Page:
The Neuroscience of Influence
The scientific name for this phenomenon is interpersonal neurobiology, and has been developed by Dan Siegal, M.D. and Allan Schore, M.D. Basically, this perspective takes the latest brain research on neuroplasticity (the fact that the brain is continually rewiring itself) to help us understand how we impact others. This can be important for those of us who are wanting to be as influential with others as possible.
In other words, whether you are a parent, supervisor, teacher, manager, leader of an organization, or just someone who wants to have as much influence in your life and the lives of others as possible, understanding how interpersonal neurobiology works will be critical to your success.
For those of you who follow my “Life from the Top of the Mind” philosophy, you know that all of this starts with a part of the brain called the limbic system. This middle brain acts as a gatekeeper, or in today’s terminology, it acts as a scanner, a processor, and a router. It scans incoming data and interprets it as either positive, neutral, or negative, and then routes it either down to the brainstem or up to the neocortex. Further, given that the prime directive of this part of the brain has been to keep us alive and safe as a specie, it tends to pay more attention to negative input than positive, and, thus, tends to engage the lower 20% of the brain.
This means that if we are interacting with someone and they sense our disapproval, resentment, anger, or defensiveness, their middle brain will interpret this as a threat and will throw them into the lower brain (the brainstem), where they will respond with either a fight-or-flight response. Fight would have them becoming angry, defensive, and more resistant to what we are saying, and flight would have them withdrawing or feeling overwhelmed and intimidated. Unfortunately, either would result in their negating, or, at least, not hearing nor understanding what you are wanting them to know.
The solution, therefore, is for us to do all we can to have their limbic system interpret what we are doing and saying as positive, which will appeal to their neocortex, the upper 80% of the brain. To do this, we must be able to frame what we want them to know in a way that they will hear as valuable and to do this, we must know what is important to them and/or what they are worried or concerned about.
This is why listening and knowing as much as possible about the person or group that you are wanting to influence is so important. It’s not just what we are saying that will determine whether they hear and understand our perspective, it’s how their brain is likely to interpret our behavior.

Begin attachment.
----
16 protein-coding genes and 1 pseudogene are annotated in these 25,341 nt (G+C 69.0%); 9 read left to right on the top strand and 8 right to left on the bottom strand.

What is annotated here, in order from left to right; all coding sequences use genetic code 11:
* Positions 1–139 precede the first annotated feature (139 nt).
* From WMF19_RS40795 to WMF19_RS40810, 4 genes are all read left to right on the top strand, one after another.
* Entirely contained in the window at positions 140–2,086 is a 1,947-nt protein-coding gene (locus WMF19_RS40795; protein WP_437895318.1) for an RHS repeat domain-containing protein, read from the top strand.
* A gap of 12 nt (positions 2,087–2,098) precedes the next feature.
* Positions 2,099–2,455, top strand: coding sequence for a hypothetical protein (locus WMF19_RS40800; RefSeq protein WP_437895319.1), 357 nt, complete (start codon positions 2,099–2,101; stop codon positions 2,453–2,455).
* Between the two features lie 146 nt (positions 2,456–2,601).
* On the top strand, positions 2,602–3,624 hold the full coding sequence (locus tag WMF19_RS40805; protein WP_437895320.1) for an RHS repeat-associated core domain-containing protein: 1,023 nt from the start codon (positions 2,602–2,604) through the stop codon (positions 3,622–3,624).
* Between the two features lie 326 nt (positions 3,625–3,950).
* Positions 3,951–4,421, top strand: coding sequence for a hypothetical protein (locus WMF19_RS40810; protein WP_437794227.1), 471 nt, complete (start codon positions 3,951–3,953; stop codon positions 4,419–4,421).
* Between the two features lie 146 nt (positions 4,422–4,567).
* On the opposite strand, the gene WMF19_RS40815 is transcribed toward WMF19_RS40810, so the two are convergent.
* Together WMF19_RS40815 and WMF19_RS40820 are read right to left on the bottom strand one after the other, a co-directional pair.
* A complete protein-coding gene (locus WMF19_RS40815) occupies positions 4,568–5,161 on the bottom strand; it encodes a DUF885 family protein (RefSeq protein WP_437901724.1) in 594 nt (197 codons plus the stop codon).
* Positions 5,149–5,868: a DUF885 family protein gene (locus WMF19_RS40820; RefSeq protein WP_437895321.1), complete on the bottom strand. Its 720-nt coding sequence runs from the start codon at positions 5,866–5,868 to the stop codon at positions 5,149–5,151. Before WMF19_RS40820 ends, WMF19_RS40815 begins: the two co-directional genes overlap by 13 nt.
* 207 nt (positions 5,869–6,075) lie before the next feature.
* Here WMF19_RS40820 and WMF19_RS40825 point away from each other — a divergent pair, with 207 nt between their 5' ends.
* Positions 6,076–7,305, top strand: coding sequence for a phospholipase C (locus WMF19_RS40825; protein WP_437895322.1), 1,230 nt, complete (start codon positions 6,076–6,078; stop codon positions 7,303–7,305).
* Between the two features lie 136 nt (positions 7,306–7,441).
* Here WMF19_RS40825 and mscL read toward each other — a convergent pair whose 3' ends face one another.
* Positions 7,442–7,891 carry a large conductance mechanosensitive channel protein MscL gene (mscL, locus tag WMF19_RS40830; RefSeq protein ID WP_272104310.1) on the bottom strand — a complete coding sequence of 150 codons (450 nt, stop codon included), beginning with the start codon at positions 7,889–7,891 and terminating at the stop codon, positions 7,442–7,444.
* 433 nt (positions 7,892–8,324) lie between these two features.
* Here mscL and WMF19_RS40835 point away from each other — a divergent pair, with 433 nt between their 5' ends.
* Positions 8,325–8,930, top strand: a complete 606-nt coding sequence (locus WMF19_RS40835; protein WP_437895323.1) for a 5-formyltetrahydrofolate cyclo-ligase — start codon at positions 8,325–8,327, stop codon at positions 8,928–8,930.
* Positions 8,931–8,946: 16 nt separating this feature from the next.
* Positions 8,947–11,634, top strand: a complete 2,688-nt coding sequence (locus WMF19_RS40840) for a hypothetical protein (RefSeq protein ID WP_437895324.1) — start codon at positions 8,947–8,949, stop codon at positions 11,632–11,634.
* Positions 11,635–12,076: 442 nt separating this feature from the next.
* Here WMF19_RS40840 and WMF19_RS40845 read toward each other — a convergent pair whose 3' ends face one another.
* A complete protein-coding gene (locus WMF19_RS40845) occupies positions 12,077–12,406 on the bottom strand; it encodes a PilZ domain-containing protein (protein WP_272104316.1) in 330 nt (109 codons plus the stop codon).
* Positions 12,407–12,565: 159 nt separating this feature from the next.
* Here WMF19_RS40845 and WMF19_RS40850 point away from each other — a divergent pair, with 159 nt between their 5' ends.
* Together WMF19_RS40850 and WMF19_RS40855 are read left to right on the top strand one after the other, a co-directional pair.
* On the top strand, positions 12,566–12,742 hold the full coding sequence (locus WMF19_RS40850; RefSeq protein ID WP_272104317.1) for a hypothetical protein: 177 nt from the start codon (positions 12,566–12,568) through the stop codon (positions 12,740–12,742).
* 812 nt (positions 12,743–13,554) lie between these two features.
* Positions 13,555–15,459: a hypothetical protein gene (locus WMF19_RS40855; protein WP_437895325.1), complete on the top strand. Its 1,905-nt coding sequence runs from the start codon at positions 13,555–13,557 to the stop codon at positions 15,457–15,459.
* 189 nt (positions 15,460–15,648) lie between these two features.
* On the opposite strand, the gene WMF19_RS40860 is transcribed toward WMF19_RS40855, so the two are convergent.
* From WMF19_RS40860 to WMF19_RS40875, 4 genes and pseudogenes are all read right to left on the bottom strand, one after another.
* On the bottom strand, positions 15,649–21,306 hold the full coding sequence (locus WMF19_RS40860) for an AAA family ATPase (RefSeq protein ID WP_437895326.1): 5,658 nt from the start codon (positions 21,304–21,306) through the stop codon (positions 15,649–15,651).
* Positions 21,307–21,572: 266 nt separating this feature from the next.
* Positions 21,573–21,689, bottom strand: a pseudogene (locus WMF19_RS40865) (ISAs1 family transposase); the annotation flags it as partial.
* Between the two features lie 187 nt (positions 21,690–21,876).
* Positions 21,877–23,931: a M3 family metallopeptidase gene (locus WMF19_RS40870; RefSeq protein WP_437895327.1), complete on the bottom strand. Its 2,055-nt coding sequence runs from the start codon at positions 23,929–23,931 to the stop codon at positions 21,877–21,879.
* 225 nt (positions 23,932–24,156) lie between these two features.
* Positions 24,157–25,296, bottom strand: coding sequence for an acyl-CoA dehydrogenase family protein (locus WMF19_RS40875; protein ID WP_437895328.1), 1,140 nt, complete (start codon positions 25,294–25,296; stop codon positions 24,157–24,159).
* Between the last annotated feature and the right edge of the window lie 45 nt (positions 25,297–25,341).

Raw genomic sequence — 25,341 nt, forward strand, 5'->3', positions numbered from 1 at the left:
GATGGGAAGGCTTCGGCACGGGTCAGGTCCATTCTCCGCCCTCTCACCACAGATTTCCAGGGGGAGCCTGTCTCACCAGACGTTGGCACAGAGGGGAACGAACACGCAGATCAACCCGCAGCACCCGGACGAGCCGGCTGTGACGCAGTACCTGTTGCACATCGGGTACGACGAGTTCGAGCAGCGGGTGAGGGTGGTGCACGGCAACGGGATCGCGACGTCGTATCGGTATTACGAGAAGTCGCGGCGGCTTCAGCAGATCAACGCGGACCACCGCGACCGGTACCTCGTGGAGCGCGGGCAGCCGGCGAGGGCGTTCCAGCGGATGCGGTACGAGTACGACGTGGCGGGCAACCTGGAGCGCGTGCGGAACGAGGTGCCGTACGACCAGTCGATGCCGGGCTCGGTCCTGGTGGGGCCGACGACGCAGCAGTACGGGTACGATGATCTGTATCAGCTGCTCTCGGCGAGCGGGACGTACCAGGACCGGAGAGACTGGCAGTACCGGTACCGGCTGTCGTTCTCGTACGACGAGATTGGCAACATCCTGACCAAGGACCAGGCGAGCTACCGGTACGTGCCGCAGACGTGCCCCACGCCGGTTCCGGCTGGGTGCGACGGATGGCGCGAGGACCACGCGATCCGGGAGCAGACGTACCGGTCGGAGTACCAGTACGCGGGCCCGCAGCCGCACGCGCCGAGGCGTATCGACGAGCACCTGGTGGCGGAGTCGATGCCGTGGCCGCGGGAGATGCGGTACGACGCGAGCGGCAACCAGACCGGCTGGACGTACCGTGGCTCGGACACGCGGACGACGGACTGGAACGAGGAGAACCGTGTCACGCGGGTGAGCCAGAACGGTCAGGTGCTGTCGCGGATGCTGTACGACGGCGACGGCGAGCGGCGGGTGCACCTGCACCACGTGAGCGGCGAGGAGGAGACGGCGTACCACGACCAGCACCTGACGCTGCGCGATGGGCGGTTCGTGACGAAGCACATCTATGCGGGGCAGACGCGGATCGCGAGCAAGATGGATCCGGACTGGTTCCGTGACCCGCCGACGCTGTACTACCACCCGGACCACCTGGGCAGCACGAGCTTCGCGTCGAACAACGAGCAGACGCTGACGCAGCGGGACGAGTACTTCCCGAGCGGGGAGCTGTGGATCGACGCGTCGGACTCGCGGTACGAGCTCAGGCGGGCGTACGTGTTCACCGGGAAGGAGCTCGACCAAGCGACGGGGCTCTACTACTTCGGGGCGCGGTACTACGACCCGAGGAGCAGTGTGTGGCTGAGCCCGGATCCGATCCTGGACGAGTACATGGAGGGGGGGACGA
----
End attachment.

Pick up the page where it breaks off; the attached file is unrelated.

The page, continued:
One way to think of this is imagine that you are going to Italy to have an important conversation with someone who doesn’t speak English. If you could shift from English to Italian, you would do so without a second thought because you wanted to maximize the potential that you are being heard and understood. It’s the same way when we are interacting with others. Unfortunately, because we think that we are both speaking the same language, often we don’t take into account how we need to frame what we say to have the maximum impact. Instead we just say what we are thinking and then get upset when they don’t “get it.”
Therefore, to ensure that we are as influential with others as possible, I suggest that we take the science behind interpersonal neurobiology into account, and become more purposeful in communicating in a way that their limbic system will send what we are saying to the solution-focused part of their brain.
This is one of the things I teach in my seminars and coaching sessions, and is a big part of my “Life from the Top of the Mind” philosophy. We have to be coming from the clear, confident, creative brain (the neocortex, what I call the “Top of the Mind”), in order to engage others in a way that their brains interpret as valuable. If you feel that those in your organization and/or family would benefit from this knowledge and set of skills, I suggest you contact me, because, until we understand the importance of interpersonal neurobiology in how we engage others, we run the risk of driving others deeper into their resistant brains, and increasing the odds that they will reject anything we are saying.
~ All the best, Dr. Bill